I constantly read about the low power consumption of BLE and websites stating

Power consumption: Since a Bluetooth low energy device is in sleep mode most of the time - the maximum/peak current draw is only 15 mA and the average current draw is of only about 1 uA.

However whats confusing me is, when they mention sleep mode, does this mean the BLE module is not adverstising itself to the world and is undiscoverable?

I am trying to find out what actually occurs in sleep mode.

I am working on a small home project, and trying to find the least power hungry BLE, currently i have a standard BT module and when is discoverable mode it uses anywhere between 4mAH -30Mah and this is way to much.

Is it possible to get the 0.1mAH and still have the module advertising and then connect once a iPhone becomes in pairing range>?


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    \$\begingroup\$ Short answer: No, in the lowest power mode, the Bluetooth radio is switched off entirely, so the device does not advertise itself. There are configurations used where the device powers on once every so many seconds, broadcasts, listens, then goes back to sleep. Slightly higher energy modes involve designs where reception is on, transmission is off until a connection signal is received. That last many partly address your need. \$\endgroup\$ Mar 5, 2013 at 4:53
  • \$\begingroup\$ thankyou. Have you got any idea what BLE would use in that mode where reception is on, transmission is off? Are you talking uA or mAH? \$\endgroup\$
    – Matt
    Mar 5, 2013 at 5:26
  • \$\begingroup\$ mA, not uA. Certainly not mAh, as that's not a measure of current but of current capacity. \$\endgroup\$ Mar 5, 2013 at 5:32
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    \$\begingroup\$ I found this, might be useful research.microsoft.com/pubs/192688/… \$\endgroup\$ Jan 10, 2014 at 13:14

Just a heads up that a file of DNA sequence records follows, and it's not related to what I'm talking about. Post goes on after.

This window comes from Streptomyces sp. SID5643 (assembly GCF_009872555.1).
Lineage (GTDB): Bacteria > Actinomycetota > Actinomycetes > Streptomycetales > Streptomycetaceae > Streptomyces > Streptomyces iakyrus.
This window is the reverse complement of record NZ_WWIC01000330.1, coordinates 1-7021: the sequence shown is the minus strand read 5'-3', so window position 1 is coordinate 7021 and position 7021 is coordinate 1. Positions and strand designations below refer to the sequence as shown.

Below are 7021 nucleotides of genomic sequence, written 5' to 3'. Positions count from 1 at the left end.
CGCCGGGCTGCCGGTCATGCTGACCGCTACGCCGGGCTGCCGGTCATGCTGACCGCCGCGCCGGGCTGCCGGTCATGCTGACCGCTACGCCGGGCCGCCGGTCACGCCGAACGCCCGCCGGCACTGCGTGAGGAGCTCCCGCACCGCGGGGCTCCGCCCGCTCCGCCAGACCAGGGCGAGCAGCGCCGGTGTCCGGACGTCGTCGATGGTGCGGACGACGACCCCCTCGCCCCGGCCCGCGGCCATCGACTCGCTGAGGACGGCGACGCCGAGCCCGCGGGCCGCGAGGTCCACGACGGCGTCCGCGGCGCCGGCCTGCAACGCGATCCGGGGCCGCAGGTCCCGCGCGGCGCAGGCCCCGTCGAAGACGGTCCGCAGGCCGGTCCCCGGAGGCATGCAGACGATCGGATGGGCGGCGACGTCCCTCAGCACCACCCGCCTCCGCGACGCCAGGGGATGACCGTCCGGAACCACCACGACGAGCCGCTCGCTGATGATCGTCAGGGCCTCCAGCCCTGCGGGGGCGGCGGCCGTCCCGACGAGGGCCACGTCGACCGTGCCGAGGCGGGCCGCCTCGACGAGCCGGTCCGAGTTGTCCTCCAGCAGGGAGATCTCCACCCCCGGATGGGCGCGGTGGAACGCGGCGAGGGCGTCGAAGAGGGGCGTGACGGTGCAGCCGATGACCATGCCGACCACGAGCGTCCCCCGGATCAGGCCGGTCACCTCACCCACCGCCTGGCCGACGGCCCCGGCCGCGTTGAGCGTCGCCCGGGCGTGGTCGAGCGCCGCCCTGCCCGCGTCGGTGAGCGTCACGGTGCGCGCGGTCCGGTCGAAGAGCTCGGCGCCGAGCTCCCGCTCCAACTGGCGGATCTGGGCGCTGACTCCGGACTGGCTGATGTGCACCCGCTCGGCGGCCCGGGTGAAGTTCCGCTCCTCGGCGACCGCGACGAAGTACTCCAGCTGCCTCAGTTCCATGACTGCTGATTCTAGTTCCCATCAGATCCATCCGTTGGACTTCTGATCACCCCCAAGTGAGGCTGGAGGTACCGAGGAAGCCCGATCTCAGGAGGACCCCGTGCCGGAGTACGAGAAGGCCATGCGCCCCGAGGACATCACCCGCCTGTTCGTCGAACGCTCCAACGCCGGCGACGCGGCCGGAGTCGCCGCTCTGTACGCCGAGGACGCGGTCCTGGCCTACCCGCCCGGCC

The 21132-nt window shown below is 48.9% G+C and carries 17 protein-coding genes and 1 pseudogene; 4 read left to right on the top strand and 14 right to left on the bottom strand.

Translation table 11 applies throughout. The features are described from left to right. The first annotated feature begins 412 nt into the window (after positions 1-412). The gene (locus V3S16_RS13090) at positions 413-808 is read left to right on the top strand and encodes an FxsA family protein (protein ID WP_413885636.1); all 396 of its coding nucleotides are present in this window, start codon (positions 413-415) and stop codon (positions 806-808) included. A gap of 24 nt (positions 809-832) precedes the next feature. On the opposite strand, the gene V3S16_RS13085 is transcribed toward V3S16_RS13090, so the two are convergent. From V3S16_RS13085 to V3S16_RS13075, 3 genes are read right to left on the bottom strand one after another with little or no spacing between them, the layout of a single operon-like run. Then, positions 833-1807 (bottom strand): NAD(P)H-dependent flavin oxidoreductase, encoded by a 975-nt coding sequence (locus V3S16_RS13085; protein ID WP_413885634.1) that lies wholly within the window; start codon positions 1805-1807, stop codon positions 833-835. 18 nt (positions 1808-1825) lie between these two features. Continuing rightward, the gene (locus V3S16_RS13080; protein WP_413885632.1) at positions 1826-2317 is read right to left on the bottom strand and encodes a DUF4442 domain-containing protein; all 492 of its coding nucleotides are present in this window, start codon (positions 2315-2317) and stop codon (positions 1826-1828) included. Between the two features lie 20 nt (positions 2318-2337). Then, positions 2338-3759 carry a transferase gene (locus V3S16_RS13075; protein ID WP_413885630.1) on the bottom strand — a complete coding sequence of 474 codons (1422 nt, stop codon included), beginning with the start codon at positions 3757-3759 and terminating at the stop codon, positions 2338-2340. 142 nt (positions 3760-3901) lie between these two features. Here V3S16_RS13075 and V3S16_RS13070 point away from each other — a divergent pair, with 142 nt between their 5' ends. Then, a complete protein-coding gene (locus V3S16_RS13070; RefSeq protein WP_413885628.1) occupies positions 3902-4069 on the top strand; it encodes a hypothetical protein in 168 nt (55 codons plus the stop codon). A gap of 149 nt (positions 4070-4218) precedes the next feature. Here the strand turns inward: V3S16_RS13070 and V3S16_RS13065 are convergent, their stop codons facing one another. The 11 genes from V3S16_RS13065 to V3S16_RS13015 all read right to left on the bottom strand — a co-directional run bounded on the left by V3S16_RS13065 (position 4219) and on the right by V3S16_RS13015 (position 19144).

1 Answer 1


Take a look at my answer here about low power radios:

Low-power wireless module strategy

The core problem is that BOTH receive and transmit typically take on the order of 10mA to 30mA for integrated radios.

Therefore to get average power down you must use some kind of radio duty ratioing technique (there are many). As an example, ContikiMAC can route traffic in a sleepy router network with about 400uA average.

I'm not too familiar with BTLE but your numbers are no too surprising to me. I've seen demos of BTLE devices that use a coin-cell and have a run-time around 1 week. This would match the numbers you are seeing.

  • \$\begingroup\$ Thanks all for the posts, very insightful . I think I'll have I investigate the option of powering the BLE on every 2 second, broadcast, listen and then into a deep sleep until the bext cycle in 2 seconds, Trying to find any concrete info on battery life is provin to be very difficult. I also need to be powering a sensor that uses less than 1mA for 8 hours of the day. I don't know If this will be possible to get around 6 months battery time even with the lowest power consumption BLE and sensor in this arrangement. \$\endgroup\$
    – Matt
    Mar 8, 2013 at 22:56
  • \$\begingroup\$ Re: battery life --- it's true, the data is sparse. One problem is that most batteries are simply not rated to last for years. tadiranbat.com is one exception though. Some of their cells have charts that go out to 50 years. You can buy their batteries on Mouser. \$\endgroup\$ Mar 20, 2013 at 16:59

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